S. Koreans watch to see if Japan will follow apology with action
With the symbolism of the first South Korean state visit to Japan behind them , Japan and South Korea must try to put substance into their much-heralded new era of cooperation, political analysts say.
Both Japanese Prime Minister Yasuhiro Nakasone and Emperor Hirohito apologized to Korean President Chun Doo Hwan for Japan's colonialist activities on the Korean peninsula between 1910 and 1945.
But many Korean commentators say they will be watching to see the apologies expressed in the form of action - particulary in improving the conditions for Koreans living in Japan.
All the visiting Koreans got over the weekend was a promise - not a specific plan - for better treatment. (Some 700,000 people, about three-quarters of Japan's long-term foreign population, are Korean.)
In fact, Justice Minister Eisaku Sumi has rejected a request for South Koreans to be exempt from a rule requiring foreign residents of Japan to be fingerprinted.
The most concrete achievements of the weekend came in a statement of Japanese support for President Chun's policies toward North Korea. The final communique cited the importance of South Korean peace and security.
Japan also backed Seoul's stand of seeking reunification through direct negotiations with the communist regime in North Korea. Japan believes simultaneous entry of South and North Korea to the United Nations would help ease tensions, the communique added.
South Korean and Japan have agreed to promote cooperation in science and technology, but it is unclear as yet what action this will produce since Tokyo is unwilling to pressure its business community to cooperate. Fearing the growth of Korean competition, many Japanese industries refuse to share their high-tech know-how.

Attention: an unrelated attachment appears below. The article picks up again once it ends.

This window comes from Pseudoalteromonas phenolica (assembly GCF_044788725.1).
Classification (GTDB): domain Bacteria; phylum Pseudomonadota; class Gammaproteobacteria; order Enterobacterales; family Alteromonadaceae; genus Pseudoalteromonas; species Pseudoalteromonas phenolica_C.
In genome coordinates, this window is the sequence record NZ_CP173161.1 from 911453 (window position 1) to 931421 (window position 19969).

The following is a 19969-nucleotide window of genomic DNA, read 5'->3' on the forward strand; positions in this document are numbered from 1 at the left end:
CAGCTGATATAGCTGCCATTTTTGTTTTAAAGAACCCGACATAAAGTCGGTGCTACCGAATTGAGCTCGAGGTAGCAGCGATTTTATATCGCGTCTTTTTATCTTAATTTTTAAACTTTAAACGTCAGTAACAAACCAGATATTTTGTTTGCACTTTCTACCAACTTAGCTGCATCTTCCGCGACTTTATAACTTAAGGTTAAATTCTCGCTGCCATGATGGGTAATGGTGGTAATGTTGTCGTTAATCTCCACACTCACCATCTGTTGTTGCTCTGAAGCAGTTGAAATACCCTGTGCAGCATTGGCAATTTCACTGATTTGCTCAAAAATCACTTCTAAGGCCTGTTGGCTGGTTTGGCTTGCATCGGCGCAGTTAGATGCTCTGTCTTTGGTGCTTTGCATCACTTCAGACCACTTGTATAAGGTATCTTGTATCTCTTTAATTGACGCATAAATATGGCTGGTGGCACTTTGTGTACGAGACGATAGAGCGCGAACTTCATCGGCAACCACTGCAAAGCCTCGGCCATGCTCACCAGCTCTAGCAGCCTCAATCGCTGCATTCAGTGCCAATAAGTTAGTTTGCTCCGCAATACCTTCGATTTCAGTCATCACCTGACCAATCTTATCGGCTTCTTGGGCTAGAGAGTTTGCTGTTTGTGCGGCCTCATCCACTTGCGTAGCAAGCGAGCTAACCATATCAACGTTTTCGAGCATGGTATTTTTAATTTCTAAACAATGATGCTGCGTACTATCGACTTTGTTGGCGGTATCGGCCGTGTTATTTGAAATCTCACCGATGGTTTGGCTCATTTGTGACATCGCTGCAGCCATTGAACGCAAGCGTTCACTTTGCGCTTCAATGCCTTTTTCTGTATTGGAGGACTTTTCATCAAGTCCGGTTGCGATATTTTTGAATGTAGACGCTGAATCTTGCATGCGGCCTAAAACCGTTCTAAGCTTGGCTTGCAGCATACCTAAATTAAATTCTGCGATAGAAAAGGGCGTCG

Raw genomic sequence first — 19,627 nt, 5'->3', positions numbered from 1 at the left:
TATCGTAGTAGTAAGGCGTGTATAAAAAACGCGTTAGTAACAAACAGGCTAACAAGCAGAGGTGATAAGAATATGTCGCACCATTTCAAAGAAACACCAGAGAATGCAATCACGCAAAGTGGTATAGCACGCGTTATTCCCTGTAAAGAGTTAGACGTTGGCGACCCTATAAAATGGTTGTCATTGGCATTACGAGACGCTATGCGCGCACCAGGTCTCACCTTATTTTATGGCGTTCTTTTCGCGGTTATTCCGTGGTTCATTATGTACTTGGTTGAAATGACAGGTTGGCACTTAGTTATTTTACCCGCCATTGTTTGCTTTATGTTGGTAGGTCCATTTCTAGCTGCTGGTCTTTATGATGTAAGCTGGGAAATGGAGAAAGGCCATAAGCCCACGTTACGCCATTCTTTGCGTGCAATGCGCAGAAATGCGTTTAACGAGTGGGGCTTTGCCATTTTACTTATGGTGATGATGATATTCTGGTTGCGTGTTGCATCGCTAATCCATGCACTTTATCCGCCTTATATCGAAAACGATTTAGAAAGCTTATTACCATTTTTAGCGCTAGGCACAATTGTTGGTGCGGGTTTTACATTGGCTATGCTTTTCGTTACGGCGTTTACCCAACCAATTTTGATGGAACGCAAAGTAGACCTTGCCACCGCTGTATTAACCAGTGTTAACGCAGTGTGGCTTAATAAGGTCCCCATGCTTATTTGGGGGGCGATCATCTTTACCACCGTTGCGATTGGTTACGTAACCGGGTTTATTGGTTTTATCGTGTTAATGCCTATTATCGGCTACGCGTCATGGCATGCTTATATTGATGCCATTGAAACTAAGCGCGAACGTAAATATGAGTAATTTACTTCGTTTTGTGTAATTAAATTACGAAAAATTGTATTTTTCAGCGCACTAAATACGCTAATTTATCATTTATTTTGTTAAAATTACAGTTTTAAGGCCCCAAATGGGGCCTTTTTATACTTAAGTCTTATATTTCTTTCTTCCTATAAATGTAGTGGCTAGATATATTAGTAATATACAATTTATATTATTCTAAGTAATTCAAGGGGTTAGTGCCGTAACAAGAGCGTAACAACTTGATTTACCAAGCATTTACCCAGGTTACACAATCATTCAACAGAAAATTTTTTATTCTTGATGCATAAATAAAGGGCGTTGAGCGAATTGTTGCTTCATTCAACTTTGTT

Trade friction also remained unresolved at the end of the visit. Deputy premier Shin Byong Hyun warned Japanese officials that the growing imbalance in bilateral trade ($2.8 billion last year) could become a serious political issue if neglected.
Japanese officials say they think the Chun visit can be rated a success if it begins to break down the wall of Korean suspicion of Japan. The two sides, said one source, may have an opportunity to develop a partnership for Far East stability.
But the trip did not do much for Japanese influence in North Korea, which immediately condemned the talks as promoting a military alliance against the North.
Seoul's ruling Democratic Justice Party expressed satisfaction with Japan's apologies for its colonial activities, but opposition parties felt they were inadequate.
Toshio Watanabe, a Tsukuba university professor, said: ''I suppose South Koreans were hoping for a stronger admission of guilt, but I think they can be quite satisfied.... Older Koreans may feel differently because of firsthand knowledge, but the anti-Japanese feeling of young Koreans is not born out of hatred, but out of rivalry now.''